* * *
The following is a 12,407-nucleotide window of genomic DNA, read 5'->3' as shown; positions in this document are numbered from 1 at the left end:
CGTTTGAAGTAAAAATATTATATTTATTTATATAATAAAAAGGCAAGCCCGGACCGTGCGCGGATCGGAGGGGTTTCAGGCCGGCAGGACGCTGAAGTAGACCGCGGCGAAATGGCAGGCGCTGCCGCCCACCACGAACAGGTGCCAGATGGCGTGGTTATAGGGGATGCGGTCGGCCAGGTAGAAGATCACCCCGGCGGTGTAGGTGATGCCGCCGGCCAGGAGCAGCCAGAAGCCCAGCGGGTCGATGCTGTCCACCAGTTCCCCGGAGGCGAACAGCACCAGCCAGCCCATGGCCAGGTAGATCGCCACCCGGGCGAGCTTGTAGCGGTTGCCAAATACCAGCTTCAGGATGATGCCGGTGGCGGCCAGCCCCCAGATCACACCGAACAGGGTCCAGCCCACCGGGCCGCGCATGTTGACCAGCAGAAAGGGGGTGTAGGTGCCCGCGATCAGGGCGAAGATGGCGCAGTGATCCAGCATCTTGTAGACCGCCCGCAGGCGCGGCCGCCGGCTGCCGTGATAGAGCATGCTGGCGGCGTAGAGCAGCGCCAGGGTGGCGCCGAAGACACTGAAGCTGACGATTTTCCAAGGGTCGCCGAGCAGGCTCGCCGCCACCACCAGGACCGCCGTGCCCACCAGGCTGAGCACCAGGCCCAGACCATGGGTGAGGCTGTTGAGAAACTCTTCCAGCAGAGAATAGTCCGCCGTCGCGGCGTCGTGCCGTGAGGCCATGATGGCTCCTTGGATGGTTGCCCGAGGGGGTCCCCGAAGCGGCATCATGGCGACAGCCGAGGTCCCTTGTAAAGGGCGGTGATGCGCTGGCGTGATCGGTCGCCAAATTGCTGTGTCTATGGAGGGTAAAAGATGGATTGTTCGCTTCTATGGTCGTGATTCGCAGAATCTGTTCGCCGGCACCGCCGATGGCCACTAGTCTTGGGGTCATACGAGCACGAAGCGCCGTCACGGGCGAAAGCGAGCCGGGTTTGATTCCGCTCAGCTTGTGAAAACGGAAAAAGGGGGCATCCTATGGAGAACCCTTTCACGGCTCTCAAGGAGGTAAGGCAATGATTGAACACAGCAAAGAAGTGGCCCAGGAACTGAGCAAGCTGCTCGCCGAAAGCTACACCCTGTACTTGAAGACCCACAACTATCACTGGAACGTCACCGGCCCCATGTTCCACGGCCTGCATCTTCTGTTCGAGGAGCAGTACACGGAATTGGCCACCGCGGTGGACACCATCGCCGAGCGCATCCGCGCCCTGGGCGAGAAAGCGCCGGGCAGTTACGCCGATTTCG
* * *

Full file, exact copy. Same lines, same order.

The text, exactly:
The following is a 12,407-nucleotide window of genomic DNA, read 5'->3' as shown; positions in this document are numbered from 1 at the left end:
CGTTTGAAGTAAAAATATTATATTTATTTATATAATAAAAAGGCAAGCCCGGACCGTGCGCGGATCGGAGGGGTTTCAGGCCGGCAGGACGCTGAAGTAGACCGCGGCGAAATGGCAGGCGCTGCCGCCCACCACGAACAGGTGCCAGATGGCGTGGTTATAGGGGATGCGGTCGGCCAGGTAGAAGATCACCCCGGCGGTGTAGGTGATGCCGCCGGCCAGGAGCAGCCAGAAGCCCAGCGGGTCGATGCTGTCCACCAGTTCCCCGGAGGCGAACAGCACCAGCCAGCCCATGGCCAGGTAGATCGCCACCCGGGCGAGCTTGTAGCGGTTGCCAAATACCAGCTTCAGGATGATGCCGGTGGCGGCCAGCCCCCAGATCACACCGAACAGGGTCCAGCCCACCGGGCCGCGCATGTTGACCAGCAGAAAGGGGGTGTAGGTGCCCGCGATCAGGGCGAAGATGGCGCAGTGATCCAGCATCTTGTAGACCGCCCGCAGGCGCGGCCGCCGGCTGCCGTGATAGAGCATGCTGGCGGCGTAGAGCAGCGCCAGGGTGGCGCCGAAGACACTGAAGCTGACGATTTTCCAAGGGTCGCCGAGCAGGCTCGCCGCCACCACCAGGACCGCCGTGCCCACCAGGCTGAGCACCAGGCCCAGACCATGGGTGAGGCTGTTGAGAAACTCTTCCAGCAGAGAATAGTCCGCCGTCGCGGCGTCGTGCCGTGAGGCCATGATGGCTCCTTGGATGGTTGCCCGAGGGGGTCCCCGAAGCGGCATCATGGCGACAGCCGAGGTCCCTTGTAAAGGGCGGTGATGCGCTGGCGTGATCGGTCGCCAAATTGCTGTGTCTATGGAGGGTAAAAGATGGATTGTTCGCTTCTATGGTCGTGATTCGCAGAATCTGTTCGCCGGCACCGCCGATGGCCACTAGTCTTGGGGTCATACGAGCACGAAGCGCCGTCACGGGCGAAAGCGAGCCGGGTTTGATTCCGCTCAGCTTGTGAAAACGGAAAAAGGGGGCATCCTATGGAGAACCCTTTCACGGCTCTCAAGGAGGTAAGGCAATGATTGAACACAGCAAAGAAGTGGCCCAGGAACTGAGCAAGCTGCTCGCCGAAAGCTACACCCTGTACTTGAAGACCCACAACTATCACTGGAACGTCACCGGCCCCATGTTCCACGGCCTGCATCTTCTGTTCGAGGAGCAGTACACGGAATTGGCCACCGCGGTGGACACCATCGCCGAGCGCATCCGCGCCCTGGGCGAGAAAGCGCCGGGCAGTTACGCCGATTTCG